Words and pictures by Jude Rogers
Somehow, out of nowhere, it’s becoming late summer. The stitches of pale, clear lime in the farm fields next door have suddenly become tough cores of corn, their leaves flowering out flamboyantly from the stems, keen invitations for hard hands. The field beyond that is a giddy, golden blonde, its sheaves of wheat calling out gamely to conversative rebels. I walked through this field last week, but on the advice of the farmer, our neighbour, followed the deep tracks that his tractor takes through it, like a girl lost in its sea. No trampling. No running. I’m not a monster.
We first came to this house at this precise time last year. We came on two or three visits again soonafter, and the sun was always shining, brazenly and bright, like a particularly unsubtle estate agent. I kept getting lost in the sky above the hills we could see from the garden. Its blue was the deep blue of posh china, scuttled over by perfect white balls of clouds, like cartoon cotton wool. I fell for that sky, hook line and sinker, and I did because the sky, and those hills, somehow felt like home.
But why were they home? When I was a child, the same sky sat above semi-detached pebble-dashed houses and roundabouts, then working men’s clubs and chapels. Hills were in that setting too, but in the background, further away in the eye and the mind. There was too much in front of them – the pace of childhood life and learning, endless internal diversions and distractions. Also there is no peace, as such, in the sprawling, chatty villages of the formerly industrial South Wales.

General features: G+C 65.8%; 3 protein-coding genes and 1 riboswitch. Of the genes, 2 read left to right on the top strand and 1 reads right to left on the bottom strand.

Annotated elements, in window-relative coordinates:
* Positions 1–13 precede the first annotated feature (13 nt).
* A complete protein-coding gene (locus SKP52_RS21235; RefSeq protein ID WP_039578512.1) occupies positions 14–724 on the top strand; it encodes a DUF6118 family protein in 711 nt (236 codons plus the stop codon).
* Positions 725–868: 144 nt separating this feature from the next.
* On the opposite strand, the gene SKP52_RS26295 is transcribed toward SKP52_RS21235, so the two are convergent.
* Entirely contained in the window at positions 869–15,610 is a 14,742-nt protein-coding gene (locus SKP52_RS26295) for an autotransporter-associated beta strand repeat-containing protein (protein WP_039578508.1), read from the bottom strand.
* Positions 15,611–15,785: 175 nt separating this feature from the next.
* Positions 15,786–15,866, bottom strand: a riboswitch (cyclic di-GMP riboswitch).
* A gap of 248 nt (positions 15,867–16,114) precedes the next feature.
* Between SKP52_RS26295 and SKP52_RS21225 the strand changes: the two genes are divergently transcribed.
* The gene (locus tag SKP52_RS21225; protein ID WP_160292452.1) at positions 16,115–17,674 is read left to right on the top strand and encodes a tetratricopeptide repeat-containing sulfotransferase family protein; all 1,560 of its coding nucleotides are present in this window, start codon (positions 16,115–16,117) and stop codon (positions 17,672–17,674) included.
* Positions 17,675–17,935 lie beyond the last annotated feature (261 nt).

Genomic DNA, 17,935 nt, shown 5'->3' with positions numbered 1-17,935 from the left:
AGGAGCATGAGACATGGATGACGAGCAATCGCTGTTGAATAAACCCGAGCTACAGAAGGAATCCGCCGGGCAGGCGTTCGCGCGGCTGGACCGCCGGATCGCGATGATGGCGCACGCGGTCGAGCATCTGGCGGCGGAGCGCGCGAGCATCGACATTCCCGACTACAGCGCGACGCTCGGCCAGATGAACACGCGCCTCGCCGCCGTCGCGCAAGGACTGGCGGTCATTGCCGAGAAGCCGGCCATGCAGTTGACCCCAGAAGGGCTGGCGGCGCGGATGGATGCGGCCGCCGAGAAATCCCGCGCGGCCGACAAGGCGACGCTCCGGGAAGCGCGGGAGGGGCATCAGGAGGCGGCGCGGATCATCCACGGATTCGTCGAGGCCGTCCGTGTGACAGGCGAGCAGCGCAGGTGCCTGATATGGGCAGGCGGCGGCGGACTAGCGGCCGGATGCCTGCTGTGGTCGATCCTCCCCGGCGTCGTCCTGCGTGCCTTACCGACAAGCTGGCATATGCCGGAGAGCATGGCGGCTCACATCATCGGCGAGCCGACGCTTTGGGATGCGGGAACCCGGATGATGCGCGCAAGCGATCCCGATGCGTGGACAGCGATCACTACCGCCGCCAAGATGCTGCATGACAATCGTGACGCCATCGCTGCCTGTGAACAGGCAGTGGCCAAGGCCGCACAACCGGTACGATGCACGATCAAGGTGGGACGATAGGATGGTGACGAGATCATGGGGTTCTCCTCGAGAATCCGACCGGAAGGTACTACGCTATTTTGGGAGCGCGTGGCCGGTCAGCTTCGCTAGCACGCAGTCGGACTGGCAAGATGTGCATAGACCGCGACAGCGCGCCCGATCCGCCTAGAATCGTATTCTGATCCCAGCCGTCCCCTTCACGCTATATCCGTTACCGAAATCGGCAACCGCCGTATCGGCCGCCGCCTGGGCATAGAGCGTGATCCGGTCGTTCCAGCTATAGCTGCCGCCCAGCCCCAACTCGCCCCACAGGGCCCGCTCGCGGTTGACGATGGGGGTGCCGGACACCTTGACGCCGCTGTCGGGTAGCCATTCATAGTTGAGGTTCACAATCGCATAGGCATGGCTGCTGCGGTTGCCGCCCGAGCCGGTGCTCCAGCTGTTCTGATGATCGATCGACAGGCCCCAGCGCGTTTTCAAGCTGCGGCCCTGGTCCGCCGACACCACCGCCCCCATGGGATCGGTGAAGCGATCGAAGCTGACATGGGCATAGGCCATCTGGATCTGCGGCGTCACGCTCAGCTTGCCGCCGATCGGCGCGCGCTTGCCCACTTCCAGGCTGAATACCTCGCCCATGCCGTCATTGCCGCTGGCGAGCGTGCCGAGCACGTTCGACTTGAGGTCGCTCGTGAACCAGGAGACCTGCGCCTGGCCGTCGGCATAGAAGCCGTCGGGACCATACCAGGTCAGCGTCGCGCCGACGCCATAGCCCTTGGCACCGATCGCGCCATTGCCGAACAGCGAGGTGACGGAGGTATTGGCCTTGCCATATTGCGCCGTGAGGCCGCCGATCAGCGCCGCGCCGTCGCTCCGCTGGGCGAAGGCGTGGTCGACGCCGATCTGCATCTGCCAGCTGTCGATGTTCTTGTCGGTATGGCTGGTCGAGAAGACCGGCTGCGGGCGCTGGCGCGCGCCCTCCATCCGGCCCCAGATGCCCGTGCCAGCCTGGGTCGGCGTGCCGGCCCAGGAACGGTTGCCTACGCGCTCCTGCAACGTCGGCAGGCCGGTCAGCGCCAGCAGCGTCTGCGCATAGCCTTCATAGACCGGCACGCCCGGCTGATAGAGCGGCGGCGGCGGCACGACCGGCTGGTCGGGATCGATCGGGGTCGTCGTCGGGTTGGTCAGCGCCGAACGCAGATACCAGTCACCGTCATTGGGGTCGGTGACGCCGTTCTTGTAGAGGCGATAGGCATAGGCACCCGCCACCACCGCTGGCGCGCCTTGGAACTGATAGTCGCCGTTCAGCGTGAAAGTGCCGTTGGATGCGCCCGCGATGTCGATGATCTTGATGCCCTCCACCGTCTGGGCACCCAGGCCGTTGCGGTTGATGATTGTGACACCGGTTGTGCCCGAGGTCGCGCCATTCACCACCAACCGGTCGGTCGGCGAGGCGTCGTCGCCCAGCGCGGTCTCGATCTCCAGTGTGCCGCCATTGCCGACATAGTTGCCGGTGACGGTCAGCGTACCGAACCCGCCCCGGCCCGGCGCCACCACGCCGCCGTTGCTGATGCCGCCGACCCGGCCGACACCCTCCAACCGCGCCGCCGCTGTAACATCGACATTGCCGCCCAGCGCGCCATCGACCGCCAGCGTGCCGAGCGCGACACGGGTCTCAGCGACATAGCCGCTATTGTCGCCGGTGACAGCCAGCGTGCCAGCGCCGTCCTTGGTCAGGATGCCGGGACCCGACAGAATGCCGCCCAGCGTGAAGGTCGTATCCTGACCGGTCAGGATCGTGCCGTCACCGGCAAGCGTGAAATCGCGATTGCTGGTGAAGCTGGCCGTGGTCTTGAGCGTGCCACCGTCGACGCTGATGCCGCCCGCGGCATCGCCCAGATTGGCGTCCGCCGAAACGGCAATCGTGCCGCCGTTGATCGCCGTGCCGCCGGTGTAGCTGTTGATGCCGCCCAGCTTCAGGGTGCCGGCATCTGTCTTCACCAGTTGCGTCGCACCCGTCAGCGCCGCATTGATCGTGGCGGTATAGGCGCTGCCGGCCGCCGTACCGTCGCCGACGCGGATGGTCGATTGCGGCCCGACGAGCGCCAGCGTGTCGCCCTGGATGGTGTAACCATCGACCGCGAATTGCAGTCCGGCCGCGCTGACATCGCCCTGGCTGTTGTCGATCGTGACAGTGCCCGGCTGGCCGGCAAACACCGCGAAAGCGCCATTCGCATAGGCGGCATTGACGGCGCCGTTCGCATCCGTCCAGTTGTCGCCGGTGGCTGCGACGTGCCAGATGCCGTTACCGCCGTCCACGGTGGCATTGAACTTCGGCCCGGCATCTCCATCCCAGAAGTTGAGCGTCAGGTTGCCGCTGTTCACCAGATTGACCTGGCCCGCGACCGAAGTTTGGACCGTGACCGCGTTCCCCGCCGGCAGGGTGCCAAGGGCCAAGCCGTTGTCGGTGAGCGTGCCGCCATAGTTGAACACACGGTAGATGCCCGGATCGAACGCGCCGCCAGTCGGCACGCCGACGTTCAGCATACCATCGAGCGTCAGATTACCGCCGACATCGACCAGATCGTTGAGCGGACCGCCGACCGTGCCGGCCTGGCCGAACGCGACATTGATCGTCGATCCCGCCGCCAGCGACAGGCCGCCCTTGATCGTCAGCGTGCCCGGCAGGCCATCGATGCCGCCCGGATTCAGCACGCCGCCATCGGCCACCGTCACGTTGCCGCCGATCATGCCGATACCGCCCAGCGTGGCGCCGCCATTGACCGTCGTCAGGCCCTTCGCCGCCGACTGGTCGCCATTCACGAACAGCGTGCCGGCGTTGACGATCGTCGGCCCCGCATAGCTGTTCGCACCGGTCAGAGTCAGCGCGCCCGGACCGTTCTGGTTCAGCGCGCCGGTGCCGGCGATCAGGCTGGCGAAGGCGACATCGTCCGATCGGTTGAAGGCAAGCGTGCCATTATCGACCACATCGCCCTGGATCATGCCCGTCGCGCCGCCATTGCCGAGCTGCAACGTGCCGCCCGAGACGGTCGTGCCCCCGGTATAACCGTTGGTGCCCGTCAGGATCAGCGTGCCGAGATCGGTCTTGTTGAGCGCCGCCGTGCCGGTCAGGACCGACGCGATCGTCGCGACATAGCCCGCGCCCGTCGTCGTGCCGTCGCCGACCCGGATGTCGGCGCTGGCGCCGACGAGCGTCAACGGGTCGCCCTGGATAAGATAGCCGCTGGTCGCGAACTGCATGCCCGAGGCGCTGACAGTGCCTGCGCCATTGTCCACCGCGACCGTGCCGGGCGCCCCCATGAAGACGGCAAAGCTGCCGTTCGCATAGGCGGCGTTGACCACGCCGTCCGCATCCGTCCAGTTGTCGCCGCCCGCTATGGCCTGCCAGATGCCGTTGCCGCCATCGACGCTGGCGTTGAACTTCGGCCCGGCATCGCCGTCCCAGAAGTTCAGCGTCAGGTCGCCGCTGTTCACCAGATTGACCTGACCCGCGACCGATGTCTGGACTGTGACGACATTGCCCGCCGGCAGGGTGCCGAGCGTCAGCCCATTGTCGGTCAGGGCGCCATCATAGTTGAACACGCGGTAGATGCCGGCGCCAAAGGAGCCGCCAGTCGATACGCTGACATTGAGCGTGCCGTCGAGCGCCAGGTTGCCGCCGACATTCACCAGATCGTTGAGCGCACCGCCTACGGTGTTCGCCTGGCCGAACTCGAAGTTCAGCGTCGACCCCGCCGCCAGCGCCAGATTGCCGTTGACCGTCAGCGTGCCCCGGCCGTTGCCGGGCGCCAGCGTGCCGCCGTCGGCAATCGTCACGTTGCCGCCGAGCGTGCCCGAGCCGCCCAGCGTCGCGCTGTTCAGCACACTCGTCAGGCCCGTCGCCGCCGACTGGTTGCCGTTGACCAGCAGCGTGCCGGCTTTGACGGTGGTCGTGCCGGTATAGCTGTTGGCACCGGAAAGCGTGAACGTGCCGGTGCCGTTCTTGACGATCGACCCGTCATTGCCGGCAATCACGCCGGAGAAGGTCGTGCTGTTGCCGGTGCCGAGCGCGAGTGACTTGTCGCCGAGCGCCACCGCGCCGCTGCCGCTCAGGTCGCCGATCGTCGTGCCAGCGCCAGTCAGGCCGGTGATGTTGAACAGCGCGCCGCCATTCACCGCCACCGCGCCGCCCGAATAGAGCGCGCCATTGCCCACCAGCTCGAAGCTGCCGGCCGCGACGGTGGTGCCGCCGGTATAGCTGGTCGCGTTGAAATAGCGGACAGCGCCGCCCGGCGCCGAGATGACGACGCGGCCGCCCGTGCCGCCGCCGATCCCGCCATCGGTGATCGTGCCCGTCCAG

I remember coming home for the first time from university at eighteen, and being staggered what I could see for the car while I was driving – my tertiary college, the 3M gas tower in Penllergaer, the Mayhill estate, high on hills. These hills had always been there, but I hadn’t noticed them, as if they weren’t meant to be noticed…maybe because they were elsewhere, in my bones, perhaps, in my cells, in my synapses. So to see hills so boldly, so dramatically, twenty years later, in this new place where I wanted to be, where I was trying to do something bold, dramatic and new…those hills were finally saying, hey, look, we’re here. You’re here. It’s you. It’s us. We’re all good.
Those hills are also in the radio series about my old homes which I’ve made for the BBC, which broadcasts next week on Radio 4. My old childhood home is in the first episode, and this new one is in the last, including the moment we moved in, the former owners kindly staying behind with the keys for this peculiar woman to record them talking about it. Listening back to that moment of moving in now, I hear the excitement in my voice as I look down the drive at that huge, unreal sky, but I also hear nerves, and fear, about what this all means, in the very moment when I’m finally realising that everything was changing. But I know now that everything changes, all the time. You just have to keep to your tracks when the things that change surround you and overwhelm you, and remember to keep your eyes open, wherever you are.
Jude’s series, Door Stepping, airs at 1.45pm daily on Radio 4, from Monday 31 July to Friday 4 August.
See previous Over The Border posts here.